However, when Smith broke containment on the pass rush, Metcalf essentially hit a second route and raced to the open space on the sideline. Adebo crashed so hard on the initial route that Metcalf easily beat him. Smith threw a nice ball for the score.
The second touchdown right before halftime was completely inexcusable. The Saints actually had seven defensive backs on the field with Evans and J.T. Gray split wide about 25 yards downfield and Mathieu in the middle of the field about 15 yards from the line of scrimmage as an extra hole player but at a different depth. The Seahawks were in two-by -two alignment. Both inside receivers ran quick outs, while Lockett hit a deep post and Metcalf ran a deep corner route. Both players made their breaks simultaneously at the 15-yard line.
The Saints were in cover-two man, meaning man coverage on all the receivers with two safeties over the top. Both corners, Marshon Lattimore and Adebo played the proper trail technique expecting help over the top. The play busted when Gray bit hard on Lockett’s fake to the outside and gave up his inside leverage. This provided just the window Smith needed to drop a dime in the end zone.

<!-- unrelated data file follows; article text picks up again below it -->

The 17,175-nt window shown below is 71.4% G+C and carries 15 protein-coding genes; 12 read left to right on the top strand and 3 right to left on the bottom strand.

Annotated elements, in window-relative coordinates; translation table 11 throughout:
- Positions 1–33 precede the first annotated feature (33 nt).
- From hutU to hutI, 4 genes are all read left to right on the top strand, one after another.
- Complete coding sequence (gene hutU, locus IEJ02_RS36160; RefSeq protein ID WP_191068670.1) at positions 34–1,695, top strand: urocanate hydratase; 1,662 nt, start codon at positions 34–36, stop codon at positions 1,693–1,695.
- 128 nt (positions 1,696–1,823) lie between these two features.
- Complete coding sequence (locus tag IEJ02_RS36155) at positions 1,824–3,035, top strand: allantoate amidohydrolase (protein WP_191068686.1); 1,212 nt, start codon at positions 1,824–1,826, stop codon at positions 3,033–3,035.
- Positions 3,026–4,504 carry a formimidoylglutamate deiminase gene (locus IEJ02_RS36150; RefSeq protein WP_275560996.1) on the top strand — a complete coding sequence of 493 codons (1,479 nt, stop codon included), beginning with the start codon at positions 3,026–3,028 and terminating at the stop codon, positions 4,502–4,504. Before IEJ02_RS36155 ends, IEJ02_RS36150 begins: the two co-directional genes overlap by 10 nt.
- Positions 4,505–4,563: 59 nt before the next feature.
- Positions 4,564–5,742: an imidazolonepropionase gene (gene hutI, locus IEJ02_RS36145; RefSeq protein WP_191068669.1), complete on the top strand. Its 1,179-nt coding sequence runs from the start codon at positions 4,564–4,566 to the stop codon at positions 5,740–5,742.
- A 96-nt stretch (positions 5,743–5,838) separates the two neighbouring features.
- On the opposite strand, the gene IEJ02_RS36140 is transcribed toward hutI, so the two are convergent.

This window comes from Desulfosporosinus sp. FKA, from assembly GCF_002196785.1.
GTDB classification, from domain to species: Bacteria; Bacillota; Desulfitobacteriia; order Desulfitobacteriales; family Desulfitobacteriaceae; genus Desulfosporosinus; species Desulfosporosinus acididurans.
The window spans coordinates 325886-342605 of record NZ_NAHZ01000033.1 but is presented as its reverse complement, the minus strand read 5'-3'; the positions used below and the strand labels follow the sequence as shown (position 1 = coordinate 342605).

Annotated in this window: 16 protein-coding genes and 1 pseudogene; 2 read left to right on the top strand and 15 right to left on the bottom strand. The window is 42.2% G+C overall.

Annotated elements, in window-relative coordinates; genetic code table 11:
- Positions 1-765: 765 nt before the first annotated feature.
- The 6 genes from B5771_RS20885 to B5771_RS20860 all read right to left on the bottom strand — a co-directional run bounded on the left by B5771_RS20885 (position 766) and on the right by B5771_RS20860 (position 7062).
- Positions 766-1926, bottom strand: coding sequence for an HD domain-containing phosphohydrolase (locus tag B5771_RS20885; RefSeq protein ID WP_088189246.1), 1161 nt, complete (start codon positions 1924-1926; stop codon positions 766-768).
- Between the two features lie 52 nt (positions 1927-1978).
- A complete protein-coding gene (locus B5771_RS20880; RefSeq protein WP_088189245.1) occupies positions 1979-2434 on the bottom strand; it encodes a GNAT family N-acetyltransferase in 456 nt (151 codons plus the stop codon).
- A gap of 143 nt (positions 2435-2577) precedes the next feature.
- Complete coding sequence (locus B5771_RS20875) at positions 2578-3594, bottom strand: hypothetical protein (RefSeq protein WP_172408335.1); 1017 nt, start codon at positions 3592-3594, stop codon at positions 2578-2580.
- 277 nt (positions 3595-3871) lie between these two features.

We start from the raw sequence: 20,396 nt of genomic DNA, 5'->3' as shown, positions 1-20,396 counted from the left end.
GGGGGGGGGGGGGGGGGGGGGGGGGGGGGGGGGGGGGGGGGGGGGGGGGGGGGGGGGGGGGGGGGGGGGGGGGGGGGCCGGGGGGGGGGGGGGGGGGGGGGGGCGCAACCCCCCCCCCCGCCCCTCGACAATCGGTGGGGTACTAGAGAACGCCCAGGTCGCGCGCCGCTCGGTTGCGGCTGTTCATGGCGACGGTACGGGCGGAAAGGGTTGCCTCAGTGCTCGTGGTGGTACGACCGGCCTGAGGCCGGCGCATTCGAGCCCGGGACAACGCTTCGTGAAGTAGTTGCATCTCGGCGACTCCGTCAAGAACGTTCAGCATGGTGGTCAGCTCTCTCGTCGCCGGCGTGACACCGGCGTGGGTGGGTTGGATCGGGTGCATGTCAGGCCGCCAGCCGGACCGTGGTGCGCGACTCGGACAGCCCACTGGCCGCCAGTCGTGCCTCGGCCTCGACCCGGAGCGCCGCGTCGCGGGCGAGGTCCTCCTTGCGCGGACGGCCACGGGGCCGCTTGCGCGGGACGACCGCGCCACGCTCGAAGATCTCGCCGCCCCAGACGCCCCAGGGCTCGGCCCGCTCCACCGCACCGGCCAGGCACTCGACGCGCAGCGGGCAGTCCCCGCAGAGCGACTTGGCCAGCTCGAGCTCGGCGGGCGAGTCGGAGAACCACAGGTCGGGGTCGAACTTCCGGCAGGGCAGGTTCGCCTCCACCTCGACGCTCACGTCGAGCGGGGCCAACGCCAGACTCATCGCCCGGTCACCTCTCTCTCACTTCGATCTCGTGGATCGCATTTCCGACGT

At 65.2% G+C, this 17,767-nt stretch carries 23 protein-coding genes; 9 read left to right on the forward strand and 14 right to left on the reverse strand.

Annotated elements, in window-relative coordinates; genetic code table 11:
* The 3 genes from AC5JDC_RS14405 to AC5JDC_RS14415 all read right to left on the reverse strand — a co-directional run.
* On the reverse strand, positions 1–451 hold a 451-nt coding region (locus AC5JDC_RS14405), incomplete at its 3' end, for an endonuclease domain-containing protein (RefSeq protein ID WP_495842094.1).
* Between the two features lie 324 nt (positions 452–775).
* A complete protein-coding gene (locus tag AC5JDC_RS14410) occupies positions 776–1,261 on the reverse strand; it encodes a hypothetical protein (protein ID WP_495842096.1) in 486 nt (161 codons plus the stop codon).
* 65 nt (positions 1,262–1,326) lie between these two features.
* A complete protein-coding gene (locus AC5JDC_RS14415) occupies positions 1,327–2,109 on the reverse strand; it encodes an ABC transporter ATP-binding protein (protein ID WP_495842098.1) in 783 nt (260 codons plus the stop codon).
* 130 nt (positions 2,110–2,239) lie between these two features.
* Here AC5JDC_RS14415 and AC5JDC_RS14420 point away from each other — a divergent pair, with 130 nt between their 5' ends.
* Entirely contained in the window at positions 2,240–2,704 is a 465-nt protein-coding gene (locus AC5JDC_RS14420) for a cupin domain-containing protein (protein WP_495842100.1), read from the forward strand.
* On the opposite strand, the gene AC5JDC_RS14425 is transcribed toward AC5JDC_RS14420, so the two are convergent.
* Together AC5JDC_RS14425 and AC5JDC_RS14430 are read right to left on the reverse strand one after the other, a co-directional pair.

On the third touchdown, the Seahawks were in their 12 personnel, two tight end set. The Saints countered with their base 4-3 alignment and had Kaden Elliss on the field, not another defensive back. Smith was under center and ran play action. The route concept was similar to the one that Dalton bypassed described above, but instead of an over route, the receiver cut it back to a corner route.
The Saints were once again in their cover two man coverage. Once again, the corners had the proper technique. The bust came when Tyrann Mathieu, who was in the proper position to help Adebo, moved to the outside where there were no players in the area. This provided another window for Smith, who once again connected with Lockett for a touchdown.
Take Five: Other Observations
- The Saints offensive line dominated the line of scrimmage. In particular, Erik McCoy had a very good day run blocking.
- Evans misfit his gap on Kenneth Walker’s 69-yard touchdown run. He took the outside where Cam Jordan was when he should have been inside right where Walker ran.
- The Seahawks played primarily cover-one man coverage during the game with a few exceptions.
See a spelling or grammar error in our story? Click Here to report it. Please include the headline.
Copyright 2022 WVUE. All rights reserved.